Gentoo Archives: gentoo-user

From: Mick <michaelkintzios@×××××.com>
To: gentoo-user@l.g.o
Subject: Re: [gentoo-user] ntp-client slows down the boot process
Date: Fri, 26 Jul 2019 16:38:33
Message-Id: 1684281.5jACNYeINd@localhost
In Reply to: Re: [gentoo-user] ntp-client slows down the boot process by Rich Freeman
1 On Friday, 26 July 2019 16:49:25 BST Rich Freeman wrote:
2 > On Fri, Jul 26, 2019 at 11:32 AM YUE Daian <sheepduke@×××××.com> wrote:
3 > > I switched to a faster NTP server. It still takes some seconds but
4 > > better than before.
5 > >
6 > > Maybe you are right. Having correct system time is more important than
7 > > several seconds...
8 >
9 > You're never going to make NTP fast unless you're using a VERY
10 > low-latency server - like something on your own LAN. That is just the
11 > nature of the protocol - it has to do a round trip, and of course to
12 > do anything it needs the interface up, DNS, and so on, and all of
13 > these will be starting from cold caches. If you have non-local DNS
14 > and non-local NTP then that is multiple round-trips to the internet.
15 >
16 > > By the way does "rc_parallel" really makes a difference?
17 > > I tried it once before but did not really see much difference.
18 >
19 > I haven't used OpenRC in ages, but I'm guessing that NTP is set as a
20 > dependency somewhere in the chain. It does make sense - lots of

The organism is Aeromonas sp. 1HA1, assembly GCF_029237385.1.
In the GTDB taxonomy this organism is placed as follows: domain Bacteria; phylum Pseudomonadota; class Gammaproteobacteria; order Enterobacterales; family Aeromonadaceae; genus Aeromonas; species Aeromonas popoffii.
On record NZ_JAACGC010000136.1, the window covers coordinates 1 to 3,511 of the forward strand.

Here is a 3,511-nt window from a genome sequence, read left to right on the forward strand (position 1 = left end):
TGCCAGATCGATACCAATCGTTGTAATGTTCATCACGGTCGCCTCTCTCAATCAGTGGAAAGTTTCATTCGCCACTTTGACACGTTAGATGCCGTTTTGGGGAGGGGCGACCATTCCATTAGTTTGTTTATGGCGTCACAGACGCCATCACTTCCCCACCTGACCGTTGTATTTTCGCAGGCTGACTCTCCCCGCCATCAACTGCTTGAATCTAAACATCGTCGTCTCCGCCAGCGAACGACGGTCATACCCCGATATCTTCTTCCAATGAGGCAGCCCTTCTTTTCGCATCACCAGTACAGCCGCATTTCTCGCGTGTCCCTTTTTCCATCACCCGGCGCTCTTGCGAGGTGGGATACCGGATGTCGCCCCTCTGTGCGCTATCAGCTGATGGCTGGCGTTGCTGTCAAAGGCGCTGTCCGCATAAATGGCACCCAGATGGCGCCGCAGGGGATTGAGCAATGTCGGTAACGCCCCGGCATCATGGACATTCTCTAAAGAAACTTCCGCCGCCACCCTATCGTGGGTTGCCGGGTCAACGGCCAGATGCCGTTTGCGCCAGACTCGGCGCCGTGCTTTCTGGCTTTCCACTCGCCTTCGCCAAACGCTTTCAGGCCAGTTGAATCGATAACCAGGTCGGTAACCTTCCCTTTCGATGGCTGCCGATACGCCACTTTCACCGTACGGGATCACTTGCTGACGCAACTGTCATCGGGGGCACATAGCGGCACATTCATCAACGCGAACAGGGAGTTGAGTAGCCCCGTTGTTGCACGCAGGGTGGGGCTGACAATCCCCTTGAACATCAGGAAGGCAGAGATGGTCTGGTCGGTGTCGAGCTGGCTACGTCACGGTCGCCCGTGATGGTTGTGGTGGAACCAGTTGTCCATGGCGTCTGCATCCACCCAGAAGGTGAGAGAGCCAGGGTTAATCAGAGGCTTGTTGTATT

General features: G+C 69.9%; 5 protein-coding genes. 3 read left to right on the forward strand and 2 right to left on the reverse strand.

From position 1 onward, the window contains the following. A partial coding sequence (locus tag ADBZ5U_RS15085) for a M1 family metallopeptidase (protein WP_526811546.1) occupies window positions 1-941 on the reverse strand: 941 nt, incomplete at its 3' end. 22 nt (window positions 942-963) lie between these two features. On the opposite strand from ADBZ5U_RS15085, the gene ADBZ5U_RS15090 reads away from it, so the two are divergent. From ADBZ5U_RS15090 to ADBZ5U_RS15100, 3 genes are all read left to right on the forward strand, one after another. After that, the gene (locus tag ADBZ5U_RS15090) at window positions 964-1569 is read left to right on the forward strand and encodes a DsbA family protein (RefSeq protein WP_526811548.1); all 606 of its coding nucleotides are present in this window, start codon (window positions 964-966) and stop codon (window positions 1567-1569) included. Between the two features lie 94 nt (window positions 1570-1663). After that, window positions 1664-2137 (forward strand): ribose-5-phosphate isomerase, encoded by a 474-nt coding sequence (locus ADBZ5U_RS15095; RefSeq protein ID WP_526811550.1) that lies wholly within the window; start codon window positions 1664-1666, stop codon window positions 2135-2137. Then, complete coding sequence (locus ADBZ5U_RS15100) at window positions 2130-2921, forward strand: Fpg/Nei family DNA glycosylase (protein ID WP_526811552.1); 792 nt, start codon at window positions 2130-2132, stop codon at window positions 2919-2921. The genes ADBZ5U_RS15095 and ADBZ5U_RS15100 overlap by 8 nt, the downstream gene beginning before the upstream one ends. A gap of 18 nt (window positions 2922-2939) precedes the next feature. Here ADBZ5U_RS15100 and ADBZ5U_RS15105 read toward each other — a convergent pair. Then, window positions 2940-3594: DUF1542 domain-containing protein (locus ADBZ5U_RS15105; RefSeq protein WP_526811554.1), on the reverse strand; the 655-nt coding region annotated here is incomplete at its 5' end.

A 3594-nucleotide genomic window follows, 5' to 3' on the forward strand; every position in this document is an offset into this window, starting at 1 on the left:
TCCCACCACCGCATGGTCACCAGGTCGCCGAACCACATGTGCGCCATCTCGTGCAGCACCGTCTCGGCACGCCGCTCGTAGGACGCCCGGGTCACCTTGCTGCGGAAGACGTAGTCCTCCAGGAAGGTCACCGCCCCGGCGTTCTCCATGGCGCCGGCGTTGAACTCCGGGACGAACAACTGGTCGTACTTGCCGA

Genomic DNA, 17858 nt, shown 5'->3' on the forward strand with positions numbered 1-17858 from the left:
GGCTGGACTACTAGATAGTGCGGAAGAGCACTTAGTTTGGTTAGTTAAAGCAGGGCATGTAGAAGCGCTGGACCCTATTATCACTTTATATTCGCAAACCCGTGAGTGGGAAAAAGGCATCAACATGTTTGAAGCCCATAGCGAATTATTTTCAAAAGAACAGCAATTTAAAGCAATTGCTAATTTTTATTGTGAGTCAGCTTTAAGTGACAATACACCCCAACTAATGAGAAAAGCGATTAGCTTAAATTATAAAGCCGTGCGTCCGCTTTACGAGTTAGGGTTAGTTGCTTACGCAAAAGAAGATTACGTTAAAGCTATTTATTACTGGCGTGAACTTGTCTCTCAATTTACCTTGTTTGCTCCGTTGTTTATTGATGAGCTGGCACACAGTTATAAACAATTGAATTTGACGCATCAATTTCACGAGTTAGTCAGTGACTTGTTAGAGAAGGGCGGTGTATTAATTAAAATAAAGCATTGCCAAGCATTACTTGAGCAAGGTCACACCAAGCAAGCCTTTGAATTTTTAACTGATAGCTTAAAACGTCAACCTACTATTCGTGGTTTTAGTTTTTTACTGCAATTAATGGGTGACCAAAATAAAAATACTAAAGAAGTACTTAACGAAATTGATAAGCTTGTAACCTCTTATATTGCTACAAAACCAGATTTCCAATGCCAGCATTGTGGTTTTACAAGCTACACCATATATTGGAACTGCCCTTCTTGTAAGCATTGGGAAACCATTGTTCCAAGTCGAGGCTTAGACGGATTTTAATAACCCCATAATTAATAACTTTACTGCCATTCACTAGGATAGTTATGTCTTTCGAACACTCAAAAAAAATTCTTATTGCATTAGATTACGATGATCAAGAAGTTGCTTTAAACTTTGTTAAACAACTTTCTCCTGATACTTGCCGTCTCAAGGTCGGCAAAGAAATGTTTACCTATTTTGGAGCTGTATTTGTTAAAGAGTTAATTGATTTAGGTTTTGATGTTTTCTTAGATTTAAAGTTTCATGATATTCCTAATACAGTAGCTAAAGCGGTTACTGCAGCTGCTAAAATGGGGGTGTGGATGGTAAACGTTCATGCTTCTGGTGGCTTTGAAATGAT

21 > services do not like abrupt time changes so generic dependencies will
22 > probably assume that you want to set your clocks before starting
23 > anything.
24 >
25 > I'm not sure how ntpdate implements time changes. I know that ntpd
26 > will slew the clock gradually for small corrections, but it is a
27 > daemon so it can easily implement something like that. A one-shot
28 > correction will probably be instant, and thus will be more of an
29 > impact on other services.
30 >
31 > You can probably adjust the dependencies to suit your tastes, but of
32 > course you'll have to keep in mind that time changes for running
33 > services might or might not be a problem. If you're fairly confident
34 > in your hardware clock accuracy (assuming you even have one) that
35 > isn't a big deal. If you're talking about some system that doesn't
36 > keep time when powered off/etc then you probably don't want your
37 > database server to spin up thinking it is 1980 or whatever its epoch
38 > is.
39 >
40 > I did a quick check of what is being done with systemd and ntpdate is
41 > needed before the time-sync target, and that is needed before starting
42 > cron or any timer units (obvious requirement), and it is also required
43 > before spinning up libvirt guests, which also makes sense so that
44 > those initialize with a clean clock, though if they update themselves
45 > maybe that isn't a hard requirement.
47 Just a thought - is the hwclock service in the boot run level and running? I
48 think it will restore the time stored on the hwclock to the system and then
49 gradually update it as the ntp-client starts communicating with various time
50 servers. At least this is how chrony does it.
52 --
53 Regards,
55 Mick


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